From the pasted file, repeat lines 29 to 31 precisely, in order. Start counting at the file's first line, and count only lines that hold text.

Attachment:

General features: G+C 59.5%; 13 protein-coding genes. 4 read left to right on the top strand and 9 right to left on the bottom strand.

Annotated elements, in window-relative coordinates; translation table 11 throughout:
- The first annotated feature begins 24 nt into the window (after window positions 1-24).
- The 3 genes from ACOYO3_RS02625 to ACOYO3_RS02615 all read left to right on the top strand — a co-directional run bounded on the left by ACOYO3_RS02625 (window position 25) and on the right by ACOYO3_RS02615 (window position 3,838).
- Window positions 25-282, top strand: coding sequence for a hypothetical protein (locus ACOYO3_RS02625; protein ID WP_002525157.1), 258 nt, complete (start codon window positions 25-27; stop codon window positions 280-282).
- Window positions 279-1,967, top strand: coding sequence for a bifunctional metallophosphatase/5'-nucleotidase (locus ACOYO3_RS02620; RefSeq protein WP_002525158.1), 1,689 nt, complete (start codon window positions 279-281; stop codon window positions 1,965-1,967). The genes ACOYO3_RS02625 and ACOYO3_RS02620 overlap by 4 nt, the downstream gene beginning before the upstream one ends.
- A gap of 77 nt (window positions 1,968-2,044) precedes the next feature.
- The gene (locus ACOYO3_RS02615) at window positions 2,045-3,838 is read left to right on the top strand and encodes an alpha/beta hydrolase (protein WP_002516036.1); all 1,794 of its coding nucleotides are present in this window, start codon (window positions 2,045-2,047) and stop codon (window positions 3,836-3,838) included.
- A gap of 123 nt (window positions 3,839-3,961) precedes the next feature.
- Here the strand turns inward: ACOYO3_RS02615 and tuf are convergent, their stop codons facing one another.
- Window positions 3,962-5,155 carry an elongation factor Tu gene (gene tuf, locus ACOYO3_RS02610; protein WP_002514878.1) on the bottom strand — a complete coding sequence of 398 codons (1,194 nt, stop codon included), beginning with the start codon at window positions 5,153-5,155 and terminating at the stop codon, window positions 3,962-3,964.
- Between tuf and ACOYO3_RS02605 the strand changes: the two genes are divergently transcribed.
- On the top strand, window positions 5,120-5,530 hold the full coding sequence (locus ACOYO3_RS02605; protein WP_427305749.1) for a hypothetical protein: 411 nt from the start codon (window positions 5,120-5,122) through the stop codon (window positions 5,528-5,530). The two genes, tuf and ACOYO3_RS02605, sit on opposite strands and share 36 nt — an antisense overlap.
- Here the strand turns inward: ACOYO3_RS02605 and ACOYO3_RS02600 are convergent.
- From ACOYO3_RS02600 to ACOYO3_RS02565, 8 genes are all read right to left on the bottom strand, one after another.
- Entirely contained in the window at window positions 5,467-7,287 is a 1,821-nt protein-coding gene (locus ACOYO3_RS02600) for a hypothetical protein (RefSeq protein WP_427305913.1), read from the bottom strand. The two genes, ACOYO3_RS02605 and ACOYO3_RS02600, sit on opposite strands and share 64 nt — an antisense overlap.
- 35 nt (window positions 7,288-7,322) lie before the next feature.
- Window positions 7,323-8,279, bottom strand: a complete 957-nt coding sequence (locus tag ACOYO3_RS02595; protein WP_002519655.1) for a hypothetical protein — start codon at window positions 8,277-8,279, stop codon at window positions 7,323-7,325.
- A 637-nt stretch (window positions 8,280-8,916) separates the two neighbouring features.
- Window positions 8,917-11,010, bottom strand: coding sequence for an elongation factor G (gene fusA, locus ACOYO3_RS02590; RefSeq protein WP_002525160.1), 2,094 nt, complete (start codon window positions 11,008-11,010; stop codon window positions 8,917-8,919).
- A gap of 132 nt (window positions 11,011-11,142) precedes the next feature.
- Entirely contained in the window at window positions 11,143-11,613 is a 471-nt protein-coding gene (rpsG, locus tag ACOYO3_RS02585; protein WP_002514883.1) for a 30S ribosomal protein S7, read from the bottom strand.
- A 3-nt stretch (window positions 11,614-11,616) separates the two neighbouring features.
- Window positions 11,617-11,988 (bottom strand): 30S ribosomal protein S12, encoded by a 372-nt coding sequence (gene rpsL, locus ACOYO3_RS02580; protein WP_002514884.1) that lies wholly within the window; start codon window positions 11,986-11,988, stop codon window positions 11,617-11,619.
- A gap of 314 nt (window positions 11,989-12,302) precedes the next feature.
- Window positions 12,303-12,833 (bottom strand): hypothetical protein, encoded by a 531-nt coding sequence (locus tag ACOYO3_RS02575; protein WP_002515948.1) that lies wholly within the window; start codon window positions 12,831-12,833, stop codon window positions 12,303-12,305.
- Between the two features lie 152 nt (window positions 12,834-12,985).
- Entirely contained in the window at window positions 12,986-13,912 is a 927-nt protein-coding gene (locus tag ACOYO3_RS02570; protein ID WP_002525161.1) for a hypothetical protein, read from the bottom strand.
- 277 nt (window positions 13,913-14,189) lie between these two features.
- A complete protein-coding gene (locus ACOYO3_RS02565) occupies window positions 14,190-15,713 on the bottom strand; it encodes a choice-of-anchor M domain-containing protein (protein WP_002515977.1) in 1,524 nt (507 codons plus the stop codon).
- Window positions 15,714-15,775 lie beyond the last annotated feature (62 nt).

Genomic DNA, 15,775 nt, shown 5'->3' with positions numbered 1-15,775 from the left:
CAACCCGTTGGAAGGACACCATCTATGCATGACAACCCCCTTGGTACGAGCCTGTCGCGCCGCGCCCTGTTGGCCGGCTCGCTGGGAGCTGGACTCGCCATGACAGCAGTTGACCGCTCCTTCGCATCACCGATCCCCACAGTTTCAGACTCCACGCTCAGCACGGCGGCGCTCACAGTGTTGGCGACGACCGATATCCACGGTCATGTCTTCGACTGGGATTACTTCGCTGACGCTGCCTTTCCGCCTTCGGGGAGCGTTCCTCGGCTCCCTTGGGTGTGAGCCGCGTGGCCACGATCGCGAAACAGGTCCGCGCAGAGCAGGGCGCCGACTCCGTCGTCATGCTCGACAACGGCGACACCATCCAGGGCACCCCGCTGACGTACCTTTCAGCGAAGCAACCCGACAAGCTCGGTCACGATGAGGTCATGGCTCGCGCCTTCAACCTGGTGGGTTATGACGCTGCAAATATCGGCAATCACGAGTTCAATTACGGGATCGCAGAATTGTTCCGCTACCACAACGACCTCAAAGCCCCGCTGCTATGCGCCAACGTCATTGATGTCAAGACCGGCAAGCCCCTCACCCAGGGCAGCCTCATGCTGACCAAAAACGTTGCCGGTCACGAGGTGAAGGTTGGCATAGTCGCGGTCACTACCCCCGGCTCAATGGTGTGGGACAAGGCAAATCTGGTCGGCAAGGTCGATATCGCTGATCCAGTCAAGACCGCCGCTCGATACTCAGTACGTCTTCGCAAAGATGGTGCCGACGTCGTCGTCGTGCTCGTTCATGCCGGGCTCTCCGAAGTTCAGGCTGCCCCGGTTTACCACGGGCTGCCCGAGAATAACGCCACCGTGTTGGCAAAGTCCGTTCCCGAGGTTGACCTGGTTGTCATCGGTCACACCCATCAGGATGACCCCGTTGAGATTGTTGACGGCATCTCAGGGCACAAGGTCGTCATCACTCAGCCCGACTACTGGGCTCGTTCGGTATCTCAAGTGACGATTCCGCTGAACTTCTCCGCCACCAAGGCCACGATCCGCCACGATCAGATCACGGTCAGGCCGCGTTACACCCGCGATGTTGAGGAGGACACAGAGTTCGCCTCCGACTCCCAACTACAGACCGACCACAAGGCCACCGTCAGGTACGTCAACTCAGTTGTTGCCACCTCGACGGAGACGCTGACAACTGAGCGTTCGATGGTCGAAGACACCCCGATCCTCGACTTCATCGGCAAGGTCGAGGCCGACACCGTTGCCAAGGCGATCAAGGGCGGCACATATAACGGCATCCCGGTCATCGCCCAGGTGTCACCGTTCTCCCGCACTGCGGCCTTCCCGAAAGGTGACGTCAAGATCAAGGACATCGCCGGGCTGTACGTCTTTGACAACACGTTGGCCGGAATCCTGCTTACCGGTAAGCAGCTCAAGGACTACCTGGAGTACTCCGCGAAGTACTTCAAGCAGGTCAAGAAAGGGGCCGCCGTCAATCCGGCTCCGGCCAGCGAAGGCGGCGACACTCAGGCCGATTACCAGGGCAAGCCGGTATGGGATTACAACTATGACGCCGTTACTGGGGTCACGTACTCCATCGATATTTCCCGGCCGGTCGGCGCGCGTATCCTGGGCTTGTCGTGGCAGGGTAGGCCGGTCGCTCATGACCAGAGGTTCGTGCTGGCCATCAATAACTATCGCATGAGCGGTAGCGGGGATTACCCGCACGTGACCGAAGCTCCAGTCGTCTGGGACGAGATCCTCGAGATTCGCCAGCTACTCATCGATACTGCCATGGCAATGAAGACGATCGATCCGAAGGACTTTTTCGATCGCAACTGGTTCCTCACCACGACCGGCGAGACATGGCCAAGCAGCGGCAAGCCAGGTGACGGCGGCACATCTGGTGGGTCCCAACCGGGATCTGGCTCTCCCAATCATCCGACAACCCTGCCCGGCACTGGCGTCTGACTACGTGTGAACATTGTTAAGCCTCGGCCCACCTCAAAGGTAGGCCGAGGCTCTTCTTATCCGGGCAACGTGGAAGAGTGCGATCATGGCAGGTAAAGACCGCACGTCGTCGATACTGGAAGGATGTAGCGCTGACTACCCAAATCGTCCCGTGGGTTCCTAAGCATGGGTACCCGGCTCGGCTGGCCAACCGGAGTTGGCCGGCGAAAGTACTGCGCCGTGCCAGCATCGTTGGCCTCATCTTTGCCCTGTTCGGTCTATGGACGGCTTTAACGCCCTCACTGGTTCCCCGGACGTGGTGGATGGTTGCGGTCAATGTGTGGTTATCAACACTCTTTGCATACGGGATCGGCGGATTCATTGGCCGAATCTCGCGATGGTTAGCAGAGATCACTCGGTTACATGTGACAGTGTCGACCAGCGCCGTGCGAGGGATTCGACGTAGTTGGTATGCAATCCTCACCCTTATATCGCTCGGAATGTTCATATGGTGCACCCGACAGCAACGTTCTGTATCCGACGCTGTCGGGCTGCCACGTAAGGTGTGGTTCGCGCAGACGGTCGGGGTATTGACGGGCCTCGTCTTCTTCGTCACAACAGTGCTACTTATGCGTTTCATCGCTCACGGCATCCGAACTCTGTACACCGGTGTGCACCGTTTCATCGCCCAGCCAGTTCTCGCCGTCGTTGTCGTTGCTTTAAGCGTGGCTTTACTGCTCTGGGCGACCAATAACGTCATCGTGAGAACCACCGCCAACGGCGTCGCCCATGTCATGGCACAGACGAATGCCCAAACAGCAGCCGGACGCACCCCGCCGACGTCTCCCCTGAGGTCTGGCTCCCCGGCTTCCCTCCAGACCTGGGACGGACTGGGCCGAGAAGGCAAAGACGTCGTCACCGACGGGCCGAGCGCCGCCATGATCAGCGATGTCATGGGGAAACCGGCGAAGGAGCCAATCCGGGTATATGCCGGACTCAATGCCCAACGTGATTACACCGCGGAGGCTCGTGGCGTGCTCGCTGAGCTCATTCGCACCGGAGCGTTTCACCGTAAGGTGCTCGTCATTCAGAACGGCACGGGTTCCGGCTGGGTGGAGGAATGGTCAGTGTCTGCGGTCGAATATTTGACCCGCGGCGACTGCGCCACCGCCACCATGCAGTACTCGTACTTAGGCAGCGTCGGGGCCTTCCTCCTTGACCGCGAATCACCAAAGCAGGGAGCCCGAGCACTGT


- 277 nt (window positions 13,913-14,189) lie between these two features.
- A complete protein-coding gene (locus ACOYO3_RS02565) occupies window positions 14,190-15,713 on the bottom strand; it encodes a choice-of-anchor M domain-containing protein (protein WP_002515977.1) in 1,524 nt (507 codons plus the stop codon).
- Window positions 15,714-15,775 lie beyond the last annotated feature (62 nt).